Background: Stress has been implicated as contributing to the initiation and exacerbation of bowel and discomfort symptoms in patients with irritable bowel syndrome (IBS).
Objective: To examine the relationships of daily self-reported stress to gastrointestinal (GI) and psychological distress symptoms both across women and within woman in a comparison group of women without IBS and among subgroups of women with IBS.
Methods: Women with IBS (n = 181; age = 18-49 years) who were divided into subgroups based on bowel pattern (constipation, n = 52; diarrhea, n = 67; alternating, n = 62) were compared to a group of women without IBS (n = 48). Self-report stress measures; abdominal (abdominal pain, bloating, and intestinal gas), bowel pattern (constipation, diarrhea), and intestinal gas; and psychological (anxiety and depression) distress symptoms were obtained daily over 1 month. Across-women and within-woman analyses were used.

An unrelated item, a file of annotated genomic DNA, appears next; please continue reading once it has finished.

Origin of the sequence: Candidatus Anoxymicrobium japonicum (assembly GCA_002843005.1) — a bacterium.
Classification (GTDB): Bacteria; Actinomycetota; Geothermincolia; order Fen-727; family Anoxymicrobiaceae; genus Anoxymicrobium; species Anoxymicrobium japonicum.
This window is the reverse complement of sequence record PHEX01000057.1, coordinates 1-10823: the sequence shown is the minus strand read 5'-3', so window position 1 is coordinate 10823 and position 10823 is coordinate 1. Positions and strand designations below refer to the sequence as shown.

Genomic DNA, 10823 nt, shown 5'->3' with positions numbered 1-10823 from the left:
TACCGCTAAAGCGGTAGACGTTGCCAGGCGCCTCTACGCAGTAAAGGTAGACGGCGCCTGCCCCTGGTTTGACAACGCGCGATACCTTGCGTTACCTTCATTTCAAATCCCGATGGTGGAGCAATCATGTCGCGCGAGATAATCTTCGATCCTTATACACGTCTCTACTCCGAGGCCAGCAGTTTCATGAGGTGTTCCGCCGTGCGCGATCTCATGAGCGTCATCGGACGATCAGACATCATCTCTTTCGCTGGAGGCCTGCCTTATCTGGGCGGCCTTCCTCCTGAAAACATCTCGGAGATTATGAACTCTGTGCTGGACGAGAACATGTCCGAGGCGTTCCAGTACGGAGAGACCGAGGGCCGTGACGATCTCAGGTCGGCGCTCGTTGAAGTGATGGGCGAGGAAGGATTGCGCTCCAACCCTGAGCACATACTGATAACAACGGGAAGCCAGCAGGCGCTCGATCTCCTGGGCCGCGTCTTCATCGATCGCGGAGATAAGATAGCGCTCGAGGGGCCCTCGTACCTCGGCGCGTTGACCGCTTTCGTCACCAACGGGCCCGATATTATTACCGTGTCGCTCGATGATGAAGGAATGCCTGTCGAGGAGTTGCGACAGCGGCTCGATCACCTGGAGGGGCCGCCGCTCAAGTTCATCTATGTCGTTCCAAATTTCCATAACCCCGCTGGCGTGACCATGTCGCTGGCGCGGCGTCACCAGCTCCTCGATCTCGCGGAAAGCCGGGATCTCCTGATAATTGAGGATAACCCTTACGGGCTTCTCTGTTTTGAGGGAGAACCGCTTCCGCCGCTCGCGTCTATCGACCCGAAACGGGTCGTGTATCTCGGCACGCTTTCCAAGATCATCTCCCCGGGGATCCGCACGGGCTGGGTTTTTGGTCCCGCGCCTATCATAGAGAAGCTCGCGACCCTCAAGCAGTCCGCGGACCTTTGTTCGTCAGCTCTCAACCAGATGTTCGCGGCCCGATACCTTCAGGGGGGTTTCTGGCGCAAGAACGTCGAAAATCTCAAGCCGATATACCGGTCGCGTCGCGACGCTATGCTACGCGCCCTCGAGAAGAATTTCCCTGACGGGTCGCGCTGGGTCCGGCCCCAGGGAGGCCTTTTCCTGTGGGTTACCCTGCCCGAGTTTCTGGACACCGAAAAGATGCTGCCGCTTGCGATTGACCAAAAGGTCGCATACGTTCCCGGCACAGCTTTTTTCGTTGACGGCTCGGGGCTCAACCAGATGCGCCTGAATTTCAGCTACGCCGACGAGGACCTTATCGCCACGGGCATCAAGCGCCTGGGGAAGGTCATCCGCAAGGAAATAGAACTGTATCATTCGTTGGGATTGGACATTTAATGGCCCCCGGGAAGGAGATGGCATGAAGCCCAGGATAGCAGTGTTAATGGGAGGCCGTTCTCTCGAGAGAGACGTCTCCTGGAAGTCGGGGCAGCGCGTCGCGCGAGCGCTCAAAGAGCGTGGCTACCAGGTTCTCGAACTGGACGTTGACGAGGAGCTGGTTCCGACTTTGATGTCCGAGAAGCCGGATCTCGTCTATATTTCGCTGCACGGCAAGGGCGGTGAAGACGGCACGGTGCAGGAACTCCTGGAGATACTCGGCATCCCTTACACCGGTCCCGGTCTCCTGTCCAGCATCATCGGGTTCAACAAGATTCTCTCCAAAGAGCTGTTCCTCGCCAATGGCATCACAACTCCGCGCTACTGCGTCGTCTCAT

Results: There were significant across-women correlations among mean daily stress, psychological distress, and GI symptoms in the total IBS group and the IBS bowel pattern subgroups. The across-women relationships between daily stress and GI symptoms were diminished when anxiety and depression were controlled in the analyses. Within-woman analyses showed little evidence of relationship between day-to-day variations in stress and day-to-day variations in GI symptoms; however, stress was strongly related to anxiety and depression.
Discussion: Gastrointestinal symptom distress is associated with self-reported stress in women with IBS. Psychological distress moderates the effects of stress on GI symptoms. The IBS treatment protocols that incorporate strategies that decrease stress and psychological distress are likely to reduce GI symptoms.